Here we are well into October. It’s time for meaningful baseball, playoffs are well underway, and sandwiched right in the middle is First Pitch Arizona (FPAZ), a fantasy baseball conference that brings together writers, players, fans, and everything in between. Attendees will get a chance to listen in on fantasy baseball presentations, live podcasts, breakout groups, ballgames, and whatever other debauchery people can come up with. The Pitcher List Discord has been full of FPAZ talk and while I won’t be attending, I’ll be sure to follow the highlights and live vicariously through those that were able to make it.

As part of the lead up to FPAZ, a few of us here at Pitcher List have decided to try something new and release a data camp style of article that will explore some baseball analysis and also include the code so that if anyone wants to try their hand at learning to program, it’ll be easy to replicate and practice their skills. For this article we will be exploring batted ball data and developing a model using the INLA package in R. If you aren’t familiar with R but want to learn, there are tons of useful links and materials out there for you to learn. I’m not going to go into any details on how to get started in R as there are resources out there that will do a much better job than I can. But what I will do is drop a few links here for some resources that I’ve found very useful over the years:

- Tom Tango’s blog
- Analyzing baseball data with R blog
- baseballr package – for learning how to analyze/acquire data using R

At the very least, those three links will get you thinking and should teach you a thing or two about baseball.

Before we dig in, I want to say a few things about INLA. First off, it is a pain in the butt to learn. Not the best way to start a how-to article but best to let you all know. There are tons of nuances in the package, and even though I’ve been using it on and off for a few years I still feel like a novice. That being said, it is incredibly useful, and once you get the hang of it it’s pretty awesome. Next, the code and data for this article will be available on GitHub. I will also include the code throughout the article so you can see how things are done step by step, but to save you some copy/paste effort, you will be able to access the script (link will be at the end of the article).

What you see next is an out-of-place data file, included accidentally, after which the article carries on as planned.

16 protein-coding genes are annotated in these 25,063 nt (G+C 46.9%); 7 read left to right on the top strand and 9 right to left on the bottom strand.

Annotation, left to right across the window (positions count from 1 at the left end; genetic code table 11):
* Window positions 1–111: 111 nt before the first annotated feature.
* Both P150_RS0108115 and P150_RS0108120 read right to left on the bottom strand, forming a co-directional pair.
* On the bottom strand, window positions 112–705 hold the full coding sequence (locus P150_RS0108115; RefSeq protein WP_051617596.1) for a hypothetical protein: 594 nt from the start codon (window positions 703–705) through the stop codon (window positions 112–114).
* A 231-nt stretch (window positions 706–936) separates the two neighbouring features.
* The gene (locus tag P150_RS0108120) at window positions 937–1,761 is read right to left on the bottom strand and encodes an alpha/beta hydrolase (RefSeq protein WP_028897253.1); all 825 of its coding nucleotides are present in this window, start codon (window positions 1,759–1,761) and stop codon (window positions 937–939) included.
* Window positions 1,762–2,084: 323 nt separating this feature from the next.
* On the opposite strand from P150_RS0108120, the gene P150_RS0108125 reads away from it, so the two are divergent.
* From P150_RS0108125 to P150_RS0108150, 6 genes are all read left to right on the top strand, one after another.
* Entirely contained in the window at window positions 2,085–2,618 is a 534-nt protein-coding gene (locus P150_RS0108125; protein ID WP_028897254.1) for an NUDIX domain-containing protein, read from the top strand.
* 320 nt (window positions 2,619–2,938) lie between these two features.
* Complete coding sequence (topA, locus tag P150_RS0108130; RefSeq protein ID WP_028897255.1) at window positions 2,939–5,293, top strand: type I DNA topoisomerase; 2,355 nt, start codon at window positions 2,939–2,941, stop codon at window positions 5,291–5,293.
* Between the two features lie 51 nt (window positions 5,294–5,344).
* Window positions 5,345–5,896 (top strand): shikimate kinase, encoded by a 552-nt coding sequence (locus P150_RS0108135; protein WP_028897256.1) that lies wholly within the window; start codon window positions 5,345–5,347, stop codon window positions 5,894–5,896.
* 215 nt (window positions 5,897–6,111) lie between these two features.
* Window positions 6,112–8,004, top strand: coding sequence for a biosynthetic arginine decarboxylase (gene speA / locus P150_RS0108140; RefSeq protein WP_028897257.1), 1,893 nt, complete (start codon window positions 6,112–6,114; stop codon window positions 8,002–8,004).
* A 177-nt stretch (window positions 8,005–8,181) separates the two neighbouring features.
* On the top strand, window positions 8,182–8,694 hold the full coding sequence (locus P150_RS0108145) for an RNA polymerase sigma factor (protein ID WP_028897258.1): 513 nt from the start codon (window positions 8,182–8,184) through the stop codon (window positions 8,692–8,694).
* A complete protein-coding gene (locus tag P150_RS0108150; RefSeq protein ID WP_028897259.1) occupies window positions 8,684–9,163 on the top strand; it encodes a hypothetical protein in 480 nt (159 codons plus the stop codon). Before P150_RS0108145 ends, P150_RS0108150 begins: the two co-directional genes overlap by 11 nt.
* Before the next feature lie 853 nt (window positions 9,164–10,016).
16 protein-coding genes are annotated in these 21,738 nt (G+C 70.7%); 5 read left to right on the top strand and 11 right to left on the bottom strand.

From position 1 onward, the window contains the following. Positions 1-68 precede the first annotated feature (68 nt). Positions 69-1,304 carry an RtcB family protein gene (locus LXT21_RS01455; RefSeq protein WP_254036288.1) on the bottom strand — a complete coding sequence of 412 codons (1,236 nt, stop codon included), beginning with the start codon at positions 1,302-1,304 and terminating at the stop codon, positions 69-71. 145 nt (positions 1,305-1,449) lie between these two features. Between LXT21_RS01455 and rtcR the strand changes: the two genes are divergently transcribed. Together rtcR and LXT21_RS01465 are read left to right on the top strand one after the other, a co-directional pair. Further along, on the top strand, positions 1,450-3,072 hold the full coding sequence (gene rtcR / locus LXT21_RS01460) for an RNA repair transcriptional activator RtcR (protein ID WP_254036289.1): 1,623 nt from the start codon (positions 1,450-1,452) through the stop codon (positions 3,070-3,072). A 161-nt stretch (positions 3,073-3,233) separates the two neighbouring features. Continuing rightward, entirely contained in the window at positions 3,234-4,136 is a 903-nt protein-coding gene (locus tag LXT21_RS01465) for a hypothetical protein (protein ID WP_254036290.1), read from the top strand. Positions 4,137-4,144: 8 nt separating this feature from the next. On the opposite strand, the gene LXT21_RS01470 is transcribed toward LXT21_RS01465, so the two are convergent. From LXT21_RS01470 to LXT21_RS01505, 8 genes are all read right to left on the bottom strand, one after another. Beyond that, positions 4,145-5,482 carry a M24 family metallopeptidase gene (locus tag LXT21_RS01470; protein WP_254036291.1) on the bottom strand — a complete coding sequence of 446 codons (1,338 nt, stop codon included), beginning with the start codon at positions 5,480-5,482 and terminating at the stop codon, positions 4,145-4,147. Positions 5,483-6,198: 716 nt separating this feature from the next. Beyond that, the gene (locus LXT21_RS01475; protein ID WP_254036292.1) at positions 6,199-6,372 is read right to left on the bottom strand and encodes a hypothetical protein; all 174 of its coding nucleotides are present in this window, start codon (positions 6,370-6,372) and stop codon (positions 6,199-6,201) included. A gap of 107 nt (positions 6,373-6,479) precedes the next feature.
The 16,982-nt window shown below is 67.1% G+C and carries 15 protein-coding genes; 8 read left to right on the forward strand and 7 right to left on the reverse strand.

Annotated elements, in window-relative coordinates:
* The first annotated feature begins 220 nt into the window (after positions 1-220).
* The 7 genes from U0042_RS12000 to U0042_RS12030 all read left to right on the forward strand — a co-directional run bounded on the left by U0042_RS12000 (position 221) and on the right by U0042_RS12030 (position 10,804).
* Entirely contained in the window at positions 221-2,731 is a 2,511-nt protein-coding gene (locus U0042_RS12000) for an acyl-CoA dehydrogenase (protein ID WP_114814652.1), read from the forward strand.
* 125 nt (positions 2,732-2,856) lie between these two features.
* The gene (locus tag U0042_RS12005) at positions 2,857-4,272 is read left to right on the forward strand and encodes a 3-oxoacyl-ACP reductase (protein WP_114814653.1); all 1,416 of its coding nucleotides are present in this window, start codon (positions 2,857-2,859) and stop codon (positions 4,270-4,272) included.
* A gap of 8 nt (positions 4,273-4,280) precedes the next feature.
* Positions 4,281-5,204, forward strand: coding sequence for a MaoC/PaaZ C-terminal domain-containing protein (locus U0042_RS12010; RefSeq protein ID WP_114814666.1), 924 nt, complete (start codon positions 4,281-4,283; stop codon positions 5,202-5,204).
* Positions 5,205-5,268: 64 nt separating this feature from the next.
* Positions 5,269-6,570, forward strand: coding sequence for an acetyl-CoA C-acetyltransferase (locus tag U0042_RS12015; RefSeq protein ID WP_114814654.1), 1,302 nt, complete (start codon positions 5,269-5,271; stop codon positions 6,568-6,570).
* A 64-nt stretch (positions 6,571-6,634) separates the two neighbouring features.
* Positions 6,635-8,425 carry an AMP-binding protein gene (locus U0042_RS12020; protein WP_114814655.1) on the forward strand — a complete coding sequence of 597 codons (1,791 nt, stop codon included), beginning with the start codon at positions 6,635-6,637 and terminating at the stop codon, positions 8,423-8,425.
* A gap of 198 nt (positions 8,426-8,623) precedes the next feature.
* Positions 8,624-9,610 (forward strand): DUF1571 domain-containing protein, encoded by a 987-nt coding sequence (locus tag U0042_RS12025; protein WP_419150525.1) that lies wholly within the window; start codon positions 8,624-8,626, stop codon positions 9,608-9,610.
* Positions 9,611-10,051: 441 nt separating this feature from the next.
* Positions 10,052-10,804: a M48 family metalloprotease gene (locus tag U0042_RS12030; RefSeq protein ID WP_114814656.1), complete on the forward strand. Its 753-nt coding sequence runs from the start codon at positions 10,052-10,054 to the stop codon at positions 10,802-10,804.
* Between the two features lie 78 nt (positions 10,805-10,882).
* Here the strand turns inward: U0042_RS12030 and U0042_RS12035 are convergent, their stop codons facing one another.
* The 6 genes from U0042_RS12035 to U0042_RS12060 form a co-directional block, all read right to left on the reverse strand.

**Step 1: Import The Libraries And Data**

```
# I always start a script with this line, just to make sure the workspace is empty
rm(list = ls())
# If you don't have INLA you can install it with this
# install.packages("INLA",repos=c(getOption("repos"),
# INLA="https://inla.r-inla-download.org/R/stable"), dep=TRUE)
# load in the packages
require(tidyverse)
require(INLA)
# load in the data - make sure you point R to the correct folder
df <- readr::read_csv("Model_1_data_xwOBAcon.csv") %>%
dplyr::filter(!is.na(launch_angle))
```

The data we are going to be using is Statcast data from 2019-2021, randomly sampled so that the data should capture 2000 batted balls from each of the home stadiums (60k total rows). We are going to assume that all batted ball data was collected in the home team’s stadium, and not as part of delayed doubleheaders played in other stadiums, promotional games, etc. The data provided is stripped down so that there are only four columns to load in; launch speed, launch angle, home team, and wOBA value. The wOBA values are the experimental units provided by Statcast and not the actual values that can vary year to year (e.g. home runs have a value of 2, but in 2020 the value was 1.979, and in 2021 it was 2.07).

There is one issue with Statcast data that was documented by Andrew Perpetua a few years ago. He wrote a great article title ‘Accounting for the “No Nulls” Solution‘. In essence, there are groups of batted balls that aren’t tracked well by the system and there is a subset of data that get a launch speed and launch angle assigned to them. We can calculate how many combinations of launch angle and launch speed that are in the data using the following code:

```
df %>%
dplyr::filter(!is.na(launch_speed) | !is.na(launch_angle)) %>%
group_by(launch_speed, launch_angle) %>%
tally %>%
arrange(desc(n))
```

From this screenshot, we seem to have about five groups (you could argue that there are more) groups of launch speed and launch angle that have way more combinations than might be expected. There are better ways to clean this up, but for this exercise, I am going to reduce the number of data points to 35 (randomly selected) points for the combinations with 80 or more data points. The reason for doing this is when we create our mesh in the next step, if we have large clusters of data it becomes difficult to create an even mesh.

```
# randomly sample 35 points from each of these combinations of launch_speed and launch_angle
temp <- df %>%